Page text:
Birds of North America – Review by Tom Holehan

It’s a bittersweet double-bill of drama now on the menu at Ridgefield’s Thrown Stone, the risk-taking theatre company currently in its third season and devoted to producing new and reimagined works. The theatre presented the Connecticut premiere of Molly Smith Metzler’s “Cry It Out” last week and has now added the East Coast Premiere of Anna Moench’s “Birds of North America” in rotating repertoire with the Metzler play. The dramas share similar themes of family and the unspoken tensions that often lie underneath.
A father and daughter, who may have more in common than they are willing to admit, duel over a twelve year period in “Birds of North America”, an often moving drama that explores the tenuous bonds that join and separate us. Caitlin (Melisa Breiner-Sanders) is a bit of a lost soul still trying to find her way in the world. She enjoys birdwatching with her dad, John (J.R. Sullivan), a retiree and diehard liberal who spars with Caitlin over her choice to work with anti-climate corporations. Theirs is a relationship seemingly and constantly on edge waiting for something to happen.

Director Jason Pecks allows us to see and feel the tension underneath a relationship which reveals itself slowly as perceived slights and unspoken history percolate just below the surface. The play’s best moment comes midpoint when Caitlin reveals a recent miscarriage. The writing and acting here is at its strongest with Breiner-Sanders doing exemplary work without overplaying the emotional aspects of what she is saying. Equally good is Mr. Sullivan who demonstrates an actor’s masterclass about how to truly listen on stage. “Birds of North America” rarely reaches that emotional peak again and it is followed by scenes that tend to meander and repeat themselves once it hits the 70-minute mark.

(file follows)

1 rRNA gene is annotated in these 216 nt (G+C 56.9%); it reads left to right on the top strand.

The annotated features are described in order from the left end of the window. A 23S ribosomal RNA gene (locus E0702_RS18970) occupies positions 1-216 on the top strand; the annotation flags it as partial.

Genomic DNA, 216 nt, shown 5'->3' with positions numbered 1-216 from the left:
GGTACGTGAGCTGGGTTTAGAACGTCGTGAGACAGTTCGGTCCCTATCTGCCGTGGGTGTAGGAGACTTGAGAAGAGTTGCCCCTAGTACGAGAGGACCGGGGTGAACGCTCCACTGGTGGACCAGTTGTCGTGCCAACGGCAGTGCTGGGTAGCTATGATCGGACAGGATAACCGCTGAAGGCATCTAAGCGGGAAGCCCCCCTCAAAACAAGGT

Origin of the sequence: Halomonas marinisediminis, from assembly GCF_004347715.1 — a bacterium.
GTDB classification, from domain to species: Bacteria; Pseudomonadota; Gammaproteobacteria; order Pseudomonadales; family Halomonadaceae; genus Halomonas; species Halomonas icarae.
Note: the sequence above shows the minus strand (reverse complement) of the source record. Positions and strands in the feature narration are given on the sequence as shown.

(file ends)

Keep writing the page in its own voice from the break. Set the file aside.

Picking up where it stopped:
Fufan Zhang’s backyard setting, that served “Cry It Out” quite well, is also utilized for this play with minor adjustments. Lydia Strong’s poetic lighting establishes the changing years and Mr. Peck’s sound design truly impresses with an array of different and distinct bird sounds. Costumer Brenda Phelps probably could have done less with the numerous changes she’s given the two actors which might have cut down on the significant amount of time taken between scenes.

In all, however, Thrown Stone Theatre deserves credit for providing a forum for works like “Cry It Out” and “Birds of North America”. These are plays that serve as a tonic for all the summer musical revivals that flood our stages this time of year. Good for them.

“Cry It Out” continues at Thrown Stone Theatre Company through July 28 and “Birds of North America” plays through August 3. For further information or ticket reservations call: (203) 442-1714 or visit:

Tom Holehan is one of the founders of the Connecticut Critics Circle, a frequent contributor and resident critic of WPKN Radio’s “State of the Arts” program and Artistic Director of Stratford’s Square One Theatre Company. He welcomes comments at: His reviews and other theatre information can be found on the Connecticut Critics Circle website: